Create healthy sandwiches using whole grain bread and strawberry fruit spread. Use heart-shaped cookie cutters to cut out mini heart sandwiches.
Valentine's Day Taste Test
Host a taste test at your party using red fruits and vegetables. Pomegranate, cranberries, apples, blood oranges, raspberries, red peppers and cherry tomatoes are great options. Have students vote on their favorite red fruit and vegetable.
2016 Year in Review - part one in a series of four
The new year brings the opportunity to pause and reflect on 2016 and our progress in reducing the prevalence of childhood obesity. In this series of four Year in Review stories, we summarize some of our most significant accomplishments to date.
Jump IN’s mission is to promote policies and practices that create healthy environments where families and children have real opportunities to make healthy choices and engage in healthy behaviors.Much of Jump IN’s work is grounded in this fact:
Changing the environment is the best way to change behaviors.
Research shows that if healthy nutrition and physical activity policies can be implemented in the places where children and families spend most of their time, their health will likely improve. Here’s how we helped schools, child care centers, worksites, and family homes embed healthy nutrition and physical activity policies and practices in 2016:
When you think about ways to improve student achievement, does providing students with physical activity come to mind? It should. Active students have better concentration, fewer behavior problems, and higher performance on reading, writing, and math tests.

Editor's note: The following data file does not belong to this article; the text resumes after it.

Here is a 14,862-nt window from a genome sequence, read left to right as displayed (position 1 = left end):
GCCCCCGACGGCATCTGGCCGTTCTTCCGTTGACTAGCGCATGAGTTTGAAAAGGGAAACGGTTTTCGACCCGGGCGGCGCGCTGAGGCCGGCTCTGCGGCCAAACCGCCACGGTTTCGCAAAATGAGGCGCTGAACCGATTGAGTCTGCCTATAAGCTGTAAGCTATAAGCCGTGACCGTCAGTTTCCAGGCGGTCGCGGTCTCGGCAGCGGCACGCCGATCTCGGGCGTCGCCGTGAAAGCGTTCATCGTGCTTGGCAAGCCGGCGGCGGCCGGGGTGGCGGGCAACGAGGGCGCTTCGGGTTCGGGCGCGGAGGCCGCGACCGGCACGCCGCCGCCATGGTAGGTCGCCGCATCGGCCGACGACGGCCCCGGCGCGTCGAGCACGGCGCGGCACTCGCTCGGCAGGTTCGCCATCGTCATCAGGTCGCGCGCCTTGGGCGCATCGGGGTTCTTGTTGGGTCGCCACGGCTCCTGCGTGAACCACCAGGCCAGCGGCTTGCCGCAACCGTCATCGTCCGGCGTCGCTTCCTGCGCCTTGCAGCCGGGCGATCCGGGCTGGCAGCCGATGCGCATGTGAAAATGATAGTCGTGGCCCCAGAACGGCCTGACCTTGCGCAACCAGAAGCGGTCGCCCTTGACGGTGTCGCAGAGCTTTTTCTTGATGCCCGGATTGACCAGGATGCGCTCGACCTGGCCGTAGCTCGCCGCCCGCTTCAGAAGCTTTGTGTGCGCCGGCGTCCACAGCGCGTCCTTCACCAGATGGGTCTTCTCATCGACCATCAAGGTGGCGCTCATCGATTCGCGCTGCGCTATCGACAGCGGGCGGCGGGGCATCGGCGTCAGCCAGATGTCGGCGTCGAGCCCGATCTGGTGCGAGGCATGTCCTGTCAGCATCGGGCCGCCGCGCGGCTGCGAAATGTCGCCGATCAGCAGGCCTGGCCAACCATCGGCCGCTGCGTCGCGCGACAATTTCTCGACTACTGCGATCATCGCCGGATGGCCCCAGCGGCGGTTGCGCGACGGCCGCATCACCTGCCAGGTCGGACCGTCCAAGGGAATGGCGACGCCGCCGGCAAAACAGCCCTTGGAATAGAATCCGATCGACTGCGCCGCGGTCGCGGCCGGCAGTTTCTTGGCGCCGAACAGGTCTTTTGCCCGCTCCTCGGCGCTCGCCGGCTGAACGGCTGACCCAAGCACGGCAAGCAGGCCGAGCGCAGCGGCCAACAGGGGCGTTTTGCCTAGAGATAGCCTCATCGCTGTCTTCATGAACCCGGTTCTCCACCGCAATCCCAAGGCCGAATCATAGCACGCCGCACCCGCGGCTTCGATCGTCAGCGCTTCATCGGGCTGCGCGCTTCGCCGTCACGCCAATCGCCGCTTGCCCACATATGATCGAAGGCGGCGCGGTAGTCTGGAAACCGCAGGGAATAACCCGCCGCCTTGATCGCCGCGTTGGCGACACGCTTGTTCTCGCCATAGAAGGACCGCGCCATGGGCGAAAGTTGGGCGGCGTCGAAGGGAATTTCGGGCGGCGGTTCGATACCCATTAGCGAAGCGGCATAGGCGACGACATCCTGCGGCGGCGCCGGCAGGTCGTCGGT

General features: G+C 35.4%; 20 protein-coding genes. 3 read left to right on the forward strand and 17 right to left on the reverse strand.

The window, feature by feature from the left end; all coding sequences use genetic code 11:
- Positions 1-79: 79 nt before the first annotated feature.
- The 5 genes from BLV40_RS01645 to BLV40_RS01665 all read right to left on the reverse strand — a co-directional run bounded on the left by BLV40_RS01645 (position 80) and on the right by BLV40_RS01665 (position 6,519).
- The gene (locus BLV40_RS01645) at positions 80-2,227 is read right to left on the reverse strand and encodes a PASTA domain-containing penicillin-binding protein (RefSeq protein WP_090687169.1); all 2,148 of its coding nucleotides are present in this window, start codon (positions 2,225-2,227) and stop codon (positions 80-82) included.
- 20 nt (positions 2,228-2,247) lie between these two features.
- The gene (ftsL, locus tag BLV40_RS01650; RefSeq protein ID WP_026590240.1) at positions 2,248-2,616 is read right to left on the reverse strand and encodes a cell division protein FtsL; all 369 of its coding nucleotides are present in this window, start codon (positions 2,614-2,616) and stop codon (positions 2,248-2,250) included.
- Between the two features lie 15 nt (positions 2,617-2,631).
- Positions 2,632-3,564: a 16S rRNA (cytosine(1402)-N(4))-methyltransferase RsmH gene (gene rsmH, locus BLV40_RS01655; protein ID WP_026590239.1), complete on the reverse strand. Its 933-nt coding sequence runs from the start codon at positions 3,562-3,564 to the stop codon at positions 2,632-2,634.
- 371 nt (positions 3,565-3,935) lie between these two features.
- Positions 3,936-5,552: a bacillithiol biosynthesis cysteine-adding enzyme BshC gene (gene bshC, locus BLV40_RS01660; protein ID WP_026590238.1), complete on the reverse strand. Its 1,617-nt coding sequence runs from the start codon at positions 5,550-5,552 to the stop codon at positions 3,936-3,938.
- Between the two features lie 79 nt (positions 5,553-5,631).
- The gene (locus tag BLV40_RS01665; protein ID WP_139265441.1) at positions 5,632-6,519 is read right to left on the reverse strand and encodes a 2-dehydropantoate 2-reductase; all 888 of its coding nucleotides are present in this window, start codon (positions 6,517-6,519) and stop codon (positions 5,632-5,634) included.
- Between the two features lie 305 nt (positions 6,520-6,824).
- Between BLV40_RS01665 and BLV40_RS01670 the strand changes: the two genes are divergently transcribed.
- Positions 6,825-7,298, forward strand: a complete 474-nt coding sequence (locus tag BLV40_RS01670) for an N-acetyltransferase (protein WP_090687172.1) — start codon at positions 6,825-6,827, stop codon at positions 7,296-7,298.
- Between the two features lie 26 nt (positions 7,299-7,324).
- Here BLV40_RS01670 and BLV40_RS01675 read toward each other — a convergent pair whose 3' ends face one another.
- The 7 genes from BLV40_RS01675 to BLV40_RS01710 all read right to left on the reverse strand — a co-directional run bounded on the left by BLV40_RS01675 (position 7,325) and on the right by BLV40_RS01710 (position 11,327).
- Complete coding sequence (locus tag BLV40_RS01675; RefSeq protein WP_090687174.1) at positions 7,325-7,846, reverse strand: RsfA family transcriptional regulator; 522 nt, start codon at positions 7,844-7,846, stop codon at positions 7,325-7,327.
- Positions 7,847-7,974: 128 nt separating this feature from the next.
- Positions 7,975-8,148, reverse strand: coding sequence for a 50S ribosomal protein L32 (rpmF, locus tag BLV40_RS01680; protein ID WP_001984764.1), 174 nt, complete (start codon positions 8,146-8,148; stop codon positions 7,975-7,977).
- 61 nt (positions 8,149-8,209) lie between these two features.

Image from Active Living Research’s “Active Education: Growing Evidence on Physical Activity and Academic Performance,” based on research by Dr. Charles Hillman, University of Illinois at Urbana Champaign
These two brain images, taken from the top of the head, represent the average amount of students’ neural activity during a test following sitting and walking for 20 minutes. The color blue represents lower neural activity, while the color red denotes higher brain activity in a given region. So students who walked prior to the test showed more brain activity.
Studies show that too many students spend too much time standing around in P.E. class. Innovative P.E. instructors are changing their curriculum to keep students active:
- Less emphasis on competitive team sports
- More emphasis on fun and lifetime fitness skills
- More focus on engaging all students, regardless of athletic ability
- Increased tracking of individual physical fitness with digital tools like FitnessGram